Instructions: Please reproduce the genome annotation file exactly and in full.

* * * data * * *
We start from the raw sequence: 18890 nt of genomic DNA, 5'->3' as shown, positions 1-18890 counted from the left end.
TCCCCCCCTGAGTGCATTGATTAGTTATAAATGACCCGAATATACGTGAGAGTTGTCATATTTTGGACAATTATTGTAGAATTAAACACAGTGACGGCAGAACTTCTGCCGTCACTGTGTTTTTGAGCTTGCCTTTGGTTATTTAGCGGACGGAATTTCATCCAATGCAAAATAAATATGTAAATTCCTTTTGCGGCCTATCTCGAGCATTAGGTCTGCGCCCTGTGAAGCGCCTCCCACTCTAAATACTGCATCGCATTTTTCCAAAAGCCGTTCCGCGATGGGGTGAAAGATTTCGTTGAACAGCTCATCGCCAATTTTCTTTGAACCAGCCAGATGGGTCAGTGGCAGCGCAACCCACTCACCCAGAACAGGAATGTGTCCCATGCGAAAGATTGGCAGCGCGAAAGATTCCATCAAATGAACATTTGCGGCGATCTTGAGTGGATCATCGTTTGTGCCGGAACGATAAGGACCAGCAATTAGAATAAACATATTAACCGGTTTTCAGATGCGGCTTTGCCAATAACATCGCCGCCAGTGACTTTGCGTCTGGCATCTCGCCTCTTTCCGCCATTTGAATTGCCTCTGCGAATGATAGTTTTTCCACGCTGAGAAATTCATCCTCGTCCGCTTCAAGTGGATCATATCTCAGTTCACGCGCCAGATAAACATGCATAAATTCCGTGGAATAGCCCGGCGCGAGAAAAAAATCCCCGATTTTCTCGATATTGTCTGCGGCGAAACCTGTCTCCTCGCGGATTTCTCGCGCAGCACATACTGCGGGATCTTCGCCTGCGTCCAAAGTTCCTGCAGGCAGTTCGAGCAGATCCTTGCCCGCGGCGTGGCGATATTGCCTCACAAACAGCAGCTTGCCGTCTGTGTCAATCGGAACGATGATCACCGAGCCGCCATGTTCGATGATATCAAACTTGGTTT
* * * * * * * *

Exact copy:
We start from the raw sequence: 18890 nt of genomic DNA, 5'->3' as shown, positions 1-18890 counted from the left end.
TCCCCCCCTGAGTGCATTGATTAGTTATAAATGACCCGAATATACGTGAGAGTTGTCATATTTTGGACAATTATTGTAGAATTAAACACAGTGACGGCAGAACTTCTGCCGTCACTGTGTTTTTGAGCTTGCCTTTGGTTATTTAGCGGACGGAATTTCATCCAATGCAAAATAAATATGTAAATTCCTTTTGCGGCCTATCTCGAGCATTAGGTCTGCGCCCTGTGAAGCGCCTCCCACTCTAAATACTGCATCGCATTTTTCCAAAAGCCGTTCCGCGATGGGGTGAAAGATTTCGTTGAACAGCTCATCGCCAATTTTCTTTGAACCAGCCAGATGGGTCAGTGGCAGCGCAACCCACTCACCCAGAACAGGAATGTGTCCCATGCGAAAGATTGGCAGCGCGAAAGATTCCATCAAATGAACATTTGCGGCGATCTTGAGTGGATCATCGTTTGTGCCGGAACGATAAGGACCAGCAATTAGAATAAACATATTAACCGGTTTTCAGATGCGGCTTTGCCAATAACATCGCCGCCAGTGACTTTGCGTCTGGCATCTCGCCTCTTTCCGCCATTTGAATTGCCTCTGCGAATGATAGTTTTTCCACGCTGAGAAATTCATCCTCGTCCGCTTCAAGTGGATCATATCTCAGTTCACGCGCCAGATAAACATGCATAAATTCCGTGGAATAGCCCGGCGCGAGAAAAAAATCCCCGATTTTCTCGATATTGTCTGCGGCGAAACCTGTCTCCTCGCGGATTTCTCGCGCAGCACATACTGCGGGATCTTCGCCTGCGTCCAAAGTTCCTGCAGGCAGTTCGAGCAGATCCTTGCCCGCGGCGTGGCGATATTGCCTCACAAACAGCAGCTTGCCGTCTGTGTCAATCGGAACGATGATCACCGAGCCGCCATGTTCGATGATATCAAACTTGGTTT